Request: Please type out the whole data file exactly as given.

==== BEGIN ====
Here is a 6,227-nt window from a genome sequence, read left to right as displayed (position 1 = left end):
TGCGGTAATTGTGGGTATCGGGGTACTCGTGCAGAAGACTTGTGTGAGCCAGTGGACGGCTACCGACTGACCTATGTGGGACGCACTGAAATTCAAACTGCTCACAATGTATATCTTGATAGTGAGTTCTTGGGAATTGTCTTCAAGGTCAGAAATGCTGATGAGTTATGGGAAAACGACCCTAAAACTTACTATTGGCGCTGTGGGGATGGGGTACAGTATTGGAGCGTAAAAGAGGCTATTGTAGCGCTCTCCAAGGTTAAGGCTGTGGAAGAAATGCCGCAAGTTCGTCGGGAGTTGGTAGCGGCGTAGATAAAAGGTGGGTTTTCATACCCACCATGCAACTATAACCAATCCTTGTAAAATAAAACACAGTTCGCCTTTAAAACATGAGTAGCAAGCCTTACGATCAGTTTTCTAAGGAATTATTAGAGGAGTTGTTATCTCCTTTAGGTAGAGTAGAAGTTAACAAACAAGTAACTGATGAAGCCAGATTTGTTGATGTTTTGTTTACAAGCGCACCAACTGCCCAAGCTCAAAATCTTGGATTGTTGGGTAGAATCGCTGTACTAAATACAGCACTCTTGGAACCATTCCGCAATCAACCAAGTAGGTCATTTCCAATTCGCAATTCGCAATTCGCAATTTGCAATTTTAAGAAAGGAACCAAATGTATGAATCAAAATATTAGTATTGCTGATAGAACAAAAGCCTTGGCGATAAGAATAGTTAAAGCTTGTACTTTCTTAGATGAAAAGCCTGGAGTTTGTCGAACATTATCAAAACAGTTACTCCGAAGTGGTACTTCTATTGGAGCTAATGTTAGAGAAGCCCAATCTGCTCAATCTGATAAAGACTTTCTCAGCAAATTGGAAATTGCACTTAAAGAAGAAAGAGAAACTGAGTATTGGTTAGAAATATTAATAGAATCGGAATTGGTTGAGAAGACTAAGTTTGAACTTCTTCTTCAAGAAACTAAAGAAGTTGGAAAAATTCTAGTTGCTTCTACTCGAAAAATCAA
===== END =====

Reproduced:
Here is a 6,227-nt window from a genome sequence, read left to right as displayed (position 1 = left end):
TGCGGTAATTGTGGGTATCGGGGTACTCGTGCAGAAGACTTGTGTGAGCCAGTGGACGGCTACCGACTGACCTATGTGGGACGCACTGAAATTCAAACTGCTCACAATGTATATCTTGATAGTGAGTTCTTGGGAATTGTCTTCAAGGTCAGAAATGCTGATGAGTTATGGGAAAACGACCCTAAAACTTACTATTGGCGCTGTGGGGATGGGGTACAGTATTGGAGCGTAAAAGAGGCTATTGTAGCGCTCTCCAAGGTTAAGGCTGTGGAAGAAATGCCGCAAGTTCGTCGGGAGTTGGTAGCGGCGTAGATAAAAGGTGGGTTTTCATACCCACCATGCAACTATAACCAATCCTTGTAAAATAAAACACAGTTCGCCTTTAAAACATGAGTAGCAAGCCTTACGATCAGTTTTCTAAGGAATTATTAGAGGAGTTGTTATCTCCTTTAGGTAGAGTAGAAGTTAACAAACAAGTAACTGATGAAGCCAGATTTGTTGATGTTTTGTTTACAAGCGCACCAACTGCCCAAGCTCAAAATCTTGGATTGTTGGGTAGAATCGCTGTACTAAATACAGCACTCTTGGAACCATTCCGCAATCAACCAAGTAGGTCATTTCCAATTCGCAATTCGCAATTCGCAATTTGCAATTTTAAGAAAGGAACCAAATGTATGAATCAAAATATTAGTATTGCTGATAGAACAAAAGCCTTGGCGATAAGAATAGTTAAAGCTTGTACTTTCTTAGATGAAAAGCCTGGAGTTTGTCGAACATTATCAAAACAGTTACTCCGAAGTGGTACTTCTATTGGAGCTAATGTTAGAGAAGCCCAATCTGCTCAATCTGATAAAGACTTTCTCAGCAAATTGGAAATTGCACTTAAAGAAGAAAGAGAAACTGAGTATTGGTTAGAAATATTAATAGAATCGGAATTGGTTGAGAAGACTAAGTTTGAACTTCTTCTTCAAGAAACTAAAGAAGTTGGAAAAATTCTAGTTGCTTCTACTCGAAAAATCAA